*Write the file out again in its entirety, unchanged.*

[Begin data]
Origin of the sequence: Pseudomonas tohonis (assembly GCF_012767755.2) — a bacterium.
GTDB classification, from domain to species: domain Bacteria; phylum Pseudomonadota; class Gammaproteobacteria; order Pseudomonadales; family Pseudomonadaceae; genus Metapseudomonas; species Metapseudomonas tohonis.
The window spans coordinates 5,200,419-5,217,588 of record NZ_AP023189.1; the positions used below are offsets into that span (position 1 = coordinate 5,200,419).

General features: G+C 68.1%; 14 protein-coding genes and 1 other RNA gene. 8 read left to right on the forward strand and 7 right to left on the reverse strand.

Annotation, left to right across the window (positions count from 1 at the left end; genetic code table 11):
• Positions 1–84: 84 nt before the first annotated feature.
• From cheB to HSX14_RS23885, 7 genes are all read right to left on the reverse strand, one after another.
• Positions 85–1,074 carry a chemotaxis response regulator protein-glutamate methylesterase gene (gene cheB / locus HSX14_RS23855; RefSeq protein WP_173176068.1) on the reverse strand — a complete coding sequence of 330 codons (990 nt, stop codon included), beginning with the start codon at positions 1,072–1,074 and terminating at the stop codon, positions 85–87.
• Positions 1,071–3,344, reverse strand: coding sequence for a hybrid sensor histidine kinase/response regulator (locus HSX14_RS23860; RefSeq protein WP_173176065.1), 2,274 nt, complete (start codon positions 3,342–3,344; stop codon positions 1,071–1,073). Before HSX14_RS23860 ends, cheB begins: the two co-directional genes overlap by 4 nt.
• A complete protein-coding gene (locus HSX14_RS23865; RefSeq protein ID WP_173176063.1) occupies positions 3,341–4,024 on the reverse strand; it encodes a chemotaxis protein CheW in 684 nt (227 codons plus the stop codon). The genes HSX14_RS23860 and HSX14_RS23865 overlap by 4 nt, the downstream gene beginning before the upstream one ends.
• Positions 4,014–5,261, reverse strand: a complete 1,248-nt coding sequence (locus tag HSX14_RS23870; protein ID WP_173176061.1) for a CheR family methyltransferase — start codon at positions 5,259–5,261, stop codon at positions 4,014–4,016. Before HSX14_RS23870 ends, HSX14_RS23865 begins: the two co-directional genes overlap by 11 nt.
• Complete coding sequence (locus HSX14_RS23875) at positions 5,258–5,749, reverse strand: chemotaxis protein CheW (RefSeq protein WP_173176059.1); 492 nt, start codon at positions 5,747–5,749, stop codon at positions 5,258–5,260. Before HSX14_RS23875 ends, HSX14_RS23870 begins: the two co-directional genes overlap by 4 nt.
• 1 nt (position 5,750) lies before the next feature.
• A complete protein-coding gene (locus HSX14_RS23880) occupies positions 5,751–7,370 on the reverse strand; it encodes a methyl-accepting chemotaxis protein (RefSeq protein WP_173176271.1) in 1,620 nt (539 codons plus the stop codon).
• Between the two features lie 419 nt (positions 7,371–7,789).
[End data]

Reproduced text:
Origin of the sequence: Pseudomonas tohonis (assembly GCF_012767755.2) — a bacterium.
GTDB classification, from domain to species: domain Bacteria; phylum Pseudomonadota; class Gammaproteobacteria; order Pseudomonadales; family Pseudomonadaceae; genus Metapseudomonas; species Metapseudomonas tohonis.
The window spans coordinates 5,200,419-5,217,588 of record NZ_AP023189.1; the positions used below are offsets into that span (position 1 = coordinate 5,200,419).

General features: G+C 68.1%; 14 protein-coding genes and 1 other RNA gene. 8 read left to right on the forward strand and 7 right to left on the reverse strand.

Annotation, left to right across the window (positions count from 1 at the left end; genetic code table 11):
• Positions 1–84: 84 nt before the first annotated feature.
• From cheB to HSX14_RS23885, 7 genes are all read right to left on the reverse strand, one after another.
• Positions 85–1,074 carry a chemotaxis response regulator protein-glutamate methylesterase gene (gene cheB / locus HSX14_RS23855; RefSeq protein WP_173176068.1) on the reverse strand — a complete coding sequence of 330 codons (990 nt, stop codon included), beginning with the start codon at positions 1,072–1,074 and terminating at the stop codon, positions 85–87.
• Positions 1,071–3,344, reverse strand: coding sequence for a hybrid sensor histidine kinase/response regulator (locus HSX14_RS23860; RefSeq protein WP_173176065.1), 2,274 nt, complete (start codon positions 3,342–3,344; stop codon positions 1,071–1,073). Before HSX14_RS23860 ends, cheB begins: the two co-directional genes overlap by 4 nt.
• A complete protein-coding gene (locus HSX14_RS23865; RefSeq protein ID WP_173176063.1) occupies positions 3,341–4,024 on the reverse strand; it encodes a chemotaxis protein CheW in 684 nt (227 codons plus the stop codon). The genes HSX14_RS23860 and HSX14_RS23865 overlap by 4 nt, the downstream gene beginning before the upstream one ends.
• Positions 4,014–5,261, reverse strand: a complete 1,248-nt coding sequence (locus tag HSX14_RS23870; protein ID WP_173176061.1) for a CheR family methyltransferase — start codon at positions 5,259–5,261, stop codon at positions 4,014–4,016. Before HSX14_RS23870 ends, HSX14_RS23865 begins: the two co-directional genes overlap by 11 nt.
• Complete coding sequence (locus HSX14_RS23875) at positions 5,258–5,749, reverse strand: chemotaxis protein CheW (RefSeq protein WP_173176059.1); 492 nt, start codon at positions 5,747–5,749, stop codon at positions 5,258–5,260. Before HSX14_RS23875 ends, HSX14_RS23870 begins: the two co-directional genes overlap by 4 nt.
• 1 nt (position 5,750) lies before the next feature.
• A complete protein-coding gene (locus HSX14_RS23880) occupies positions 5,751–7,370 on the reverse strand; it encodes a methyl-accepting chemotaxis protein (RefSeq protein WP_173176271.1) in 1,620 nt (539 codons plus the stop codon).
• Between the two features lie 419 nt (positions 7,371–7,789).